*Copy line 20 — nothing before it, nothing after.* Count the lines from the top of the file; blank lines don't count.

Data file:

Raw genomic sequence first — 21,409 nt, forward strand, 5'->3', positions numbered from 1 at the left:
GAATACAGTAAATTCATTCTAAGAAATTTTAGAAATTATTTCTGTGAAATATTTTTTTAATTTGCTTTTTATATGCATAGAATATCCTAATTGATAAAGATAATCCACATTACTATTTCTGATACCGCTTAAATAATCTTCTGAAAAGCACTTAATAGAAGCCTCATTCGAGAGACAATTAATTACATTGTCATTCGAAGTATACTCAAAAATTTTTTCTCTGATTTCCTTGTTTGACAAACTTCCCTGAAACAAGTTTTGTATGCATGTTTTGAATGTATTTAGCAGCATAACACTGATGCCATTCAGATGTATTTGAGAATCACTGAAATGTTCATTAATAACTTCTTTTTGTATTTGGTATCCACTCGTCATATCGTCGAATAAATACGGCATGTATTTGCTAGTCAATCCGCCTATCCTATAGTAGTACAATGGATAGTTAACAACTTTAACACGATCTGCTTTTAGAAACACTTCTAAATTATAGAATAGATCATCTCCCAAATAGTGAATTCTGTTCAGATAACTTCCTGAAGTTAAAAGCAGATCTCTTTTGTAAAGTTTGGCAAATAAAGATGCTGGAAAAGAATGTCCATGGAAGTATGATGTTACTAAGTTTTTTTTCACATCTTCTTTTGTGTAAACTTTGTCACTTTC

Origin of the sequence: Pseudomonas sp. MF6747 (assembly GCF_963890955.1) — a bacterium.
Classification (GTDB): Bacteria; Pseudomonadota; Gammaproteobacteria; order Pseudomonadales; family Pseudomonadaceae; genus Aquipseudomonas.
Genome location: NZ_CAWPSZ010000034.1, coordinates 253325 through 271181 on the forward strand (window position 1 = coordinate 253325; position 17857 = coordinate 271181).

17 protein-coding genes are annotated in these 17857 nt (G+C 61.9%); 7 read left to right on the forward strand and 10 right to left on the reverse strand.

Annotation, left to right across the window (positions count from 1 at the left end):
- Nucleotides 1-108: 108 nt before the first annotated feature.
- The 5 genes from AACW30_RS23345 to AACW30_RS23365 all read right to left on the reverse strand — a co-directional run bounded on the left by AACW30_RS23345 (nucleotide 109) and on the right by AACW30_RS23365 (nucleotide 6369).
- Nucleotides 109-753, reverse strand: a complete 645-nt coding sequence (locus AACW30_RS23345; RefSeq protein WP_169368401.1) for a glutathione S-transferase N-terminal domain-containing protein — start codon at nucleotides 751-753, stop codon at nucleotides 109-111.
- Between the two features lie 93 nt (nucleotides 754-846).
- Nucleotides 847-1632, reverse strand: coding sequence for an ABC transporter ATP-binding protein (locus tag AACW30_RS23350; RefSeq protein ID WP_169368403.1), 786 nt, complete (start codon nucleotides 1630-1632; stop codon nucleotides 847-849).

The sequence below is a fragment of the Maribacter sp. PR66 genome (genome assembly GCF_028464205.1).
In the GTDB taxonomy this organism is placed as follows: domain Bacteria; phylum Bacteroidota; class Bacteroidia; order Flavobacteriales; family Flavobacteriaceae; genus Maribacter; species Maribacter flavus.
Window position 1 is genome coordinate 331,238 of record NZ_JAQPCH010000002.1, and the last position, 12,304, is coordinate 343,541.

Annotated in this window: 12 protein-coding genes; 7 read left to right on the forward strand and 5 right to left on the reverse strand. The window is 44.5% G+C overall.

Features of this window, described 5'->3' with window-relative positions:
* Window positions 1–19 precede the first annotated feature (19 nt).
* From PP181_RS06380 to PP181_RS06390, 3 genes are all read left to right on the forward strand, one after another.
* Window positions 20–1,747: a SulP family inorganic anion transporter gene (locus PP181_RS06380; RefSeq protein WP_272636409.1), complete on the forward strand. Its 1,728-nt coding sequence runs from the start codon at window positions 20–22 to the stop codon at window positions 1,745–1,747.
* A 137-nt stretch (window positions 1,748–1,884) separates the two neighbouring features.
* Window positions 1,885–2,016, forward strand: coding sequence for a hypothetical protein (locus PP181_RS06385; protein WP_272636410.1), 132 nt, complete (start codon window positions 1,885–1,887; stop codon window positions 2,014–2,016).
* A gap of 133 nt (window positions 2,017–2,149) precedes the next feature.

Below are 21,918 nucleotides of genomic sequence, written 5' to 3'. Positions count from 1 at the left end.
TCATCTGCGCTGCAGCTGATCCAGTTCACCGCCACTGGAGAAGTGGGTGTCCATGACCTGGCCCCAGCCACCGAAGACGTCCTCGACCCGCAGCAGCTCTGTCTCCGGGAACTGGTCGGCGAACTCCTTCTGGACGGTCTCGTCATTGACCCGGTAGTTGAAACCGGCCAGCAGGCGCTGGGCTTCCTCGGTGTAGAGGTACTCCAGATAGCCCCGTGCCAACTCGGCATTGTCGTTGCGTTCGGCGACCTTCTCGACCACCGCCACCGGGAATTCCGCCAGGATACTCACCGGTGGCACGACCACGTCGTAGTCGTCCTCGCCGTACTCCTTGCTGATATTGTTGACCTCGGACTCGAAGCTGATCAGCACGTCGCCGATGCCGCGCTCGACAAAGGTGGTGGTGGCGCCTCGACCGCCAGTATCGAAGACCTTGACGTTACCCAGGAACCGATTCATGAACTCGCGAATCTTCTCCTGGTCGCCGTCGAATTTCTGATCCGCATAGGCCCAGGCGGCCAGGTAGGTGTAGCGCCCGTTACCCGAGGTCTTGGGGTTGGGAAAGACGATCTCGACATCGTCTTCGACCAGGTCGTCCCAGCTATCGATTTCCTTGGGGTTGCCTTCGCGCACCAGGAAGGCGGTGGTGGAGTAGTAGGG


* Window positions 20–1,747: a SulP family inorganic anion transporter gene (locus PP181_RS06380; RefSeq protein WP_272636409.1), complete on the forward strand. Its 1,728-nt coding sequence runs from the start codon at window positions 20–22 to the stop codon at window positions 1,745–1,747.